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    Take back our Army

    Take back our Army

    Photo By Staff Sgt. Patricia McMurphy | Spc. Corey Seay, left, a nutrition care specialist with the 47th Combat Support...... read more read more



    Story by Staff Sgt. Patricia McMurphy 

    28th Public Affairs Detachment

    Joint Base Lewis-McChord kicked off Sexual Assault Awareness Prevention Month at the Carey Theater with an educational performance featuring Janine DiVita, a Broadway actress, and several JBLM Soldiers April 1, 2016.
    The performance aligned the Army’s core values with personal responsibility, lessons in situational improvisation, character development and bystander intervention. Additionally, the performance strengthened awareness and ways to end harassment and assault as part of the “Not in my squad, not in my Army” Sexual Harassment Assault Response Prevention campaign.
    “In situations with sexual assault and sexual harassment and preventing those acts you have to act,” said DiVita. “What I’m trying to focus on with this (production) is bystander intervention; to actually stand up, take charge and take responsibility, and to act. That’s my mission.”
    During a bar scene, there were several opportunities for a number of the actors to step in and intervene, but no one did.
    One of DiVita’s lead actors for the play, the assailant, Spc. Corey Seay, a nutrition care specialist with the 47th Combat Support Hospital, 62nd Medical Brigade, 593rd Expeditionary Sustainment Command, said it was difficult playing “the bad guy” but he wanted to portray Aaron, “the party guy” as Seay called him, to the best of his ability.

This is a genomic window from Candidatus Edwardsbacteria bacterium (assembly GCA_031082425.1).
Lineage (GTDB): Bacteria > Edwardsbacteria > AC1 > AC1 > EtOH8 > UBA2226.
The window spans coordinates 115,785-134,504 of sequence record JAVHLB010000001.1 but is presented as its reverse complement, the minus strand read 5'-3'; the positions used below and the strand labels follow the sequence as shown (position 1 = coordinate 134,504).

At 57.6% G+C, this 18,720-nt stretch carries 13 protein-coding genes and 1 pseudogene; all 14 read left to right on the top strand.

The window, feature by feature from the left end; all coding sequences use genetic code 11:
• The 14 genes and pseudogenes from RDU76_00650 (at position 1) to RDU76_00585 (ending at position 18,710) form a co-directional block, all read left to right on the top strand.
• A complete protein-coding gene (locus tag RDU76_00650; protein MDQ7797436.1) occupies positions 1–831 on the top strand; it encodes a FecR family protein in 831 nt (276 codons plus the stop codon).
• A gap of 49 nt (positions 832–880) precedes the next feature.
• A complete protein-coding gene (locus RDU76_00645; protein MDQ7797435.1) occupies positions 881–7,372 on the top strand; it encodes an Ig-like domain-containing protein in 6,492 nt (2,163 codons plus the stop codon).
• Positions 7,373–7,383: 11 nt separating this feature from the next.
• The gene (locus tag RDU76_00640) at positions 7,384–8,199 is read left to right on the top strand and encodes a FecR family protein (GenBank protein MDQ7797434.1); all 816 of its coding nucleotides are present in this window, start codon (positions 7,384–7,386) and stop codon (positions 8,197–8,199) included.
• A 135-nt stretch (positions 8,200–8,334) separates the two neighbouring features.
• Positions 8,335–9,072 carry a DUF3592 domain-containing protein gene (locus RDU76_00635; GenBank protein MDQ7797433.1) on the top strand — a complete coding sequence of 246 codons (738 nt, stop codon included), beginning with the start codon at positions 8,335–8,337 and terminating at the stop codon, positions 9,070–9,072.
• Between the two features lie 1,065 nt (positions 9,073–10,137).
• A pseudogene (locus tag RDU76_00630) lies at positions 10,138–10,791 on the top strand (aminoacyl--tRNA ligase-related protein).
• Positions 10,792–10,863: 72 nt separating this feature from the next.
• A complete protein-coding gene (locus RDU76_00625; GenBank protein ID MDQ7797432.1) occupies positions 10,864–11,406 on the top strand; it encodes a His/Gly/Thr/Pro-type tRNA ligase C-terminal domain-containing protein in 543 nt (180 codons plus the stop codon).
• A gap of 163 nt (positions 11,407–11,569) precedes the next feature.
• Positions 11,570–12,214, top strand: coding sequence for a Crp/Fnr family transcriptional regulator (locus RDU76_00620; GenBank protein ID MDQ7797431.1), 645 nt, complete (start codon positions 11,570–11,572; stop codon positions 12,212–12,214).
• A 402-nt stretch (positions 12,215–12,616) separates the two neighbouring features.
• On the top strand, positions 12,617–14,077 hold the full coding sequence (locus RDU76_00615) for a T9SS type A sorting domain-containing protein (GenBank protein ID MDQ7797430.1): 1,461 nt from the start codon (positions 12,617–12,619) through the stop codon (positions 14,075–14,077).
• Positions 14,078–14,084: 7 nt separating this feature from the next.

“A lot of times the message is watered down and after talking with Janine she said, ‘I want you to “play” this character. Put on a show,’ said Seay, the East Hampton, Connecticut native. “It was challenging, but I was just playing a role.”
    “People need to see that there are things that can be done and sexual harassment should not be in our Army”, said Seay. “There are more than enough people to look out for one another.”
    Leadership does not require rank or position. Any service member can and should take action to lead their peers and set an example for compassionate and professional support for victims of sexual assault.
    Seay, a former president of the junior enlisted SHARP counsel, felt it was important that people see the messages about sexual harassment and assault prevention and not just in the month of April.
    “If you know something is going wrong, don’t just stand on the side, say something,” said Seay.
    Junior enlisted Soldiers are not the only ones who know how important it is to deal with the subject at hand, as the most senior noncommissioned officer stationed at JBLM weighed in on the issue.
    “It’s time to stop pointing the finger at ‘them’ as the status quo when bad things happen. We are either the solution, or part of the problem,” said Command Sgt. Maj. Michael A. Grinston, senior enlisted leader, I Corps. “We must be the committed professionals that America expects us to be by taking control of the situation and enforcing discipline.”
    Grinston acknowledged the great work everyone was doing this month to combat sexual harassment and sexual assault, but said there’s still more to be done. Every Soldier, NCO and officer must make a commitment to face this head-on, year round, and without reservation.
    “The stakes are high, but I believe we can win this. It’s time for us to take back our Army, and one way to start is to stand with me in April, and keep standing until we stamp out sexual harassment and assault for good,” said Grinston. “We must all have the courage to say, “Not in my Squad. Not in our Army.”



    Date Taken: 04.04.2016
    Date Posted: 04.04.2016 14:02
    Story ID: 194320

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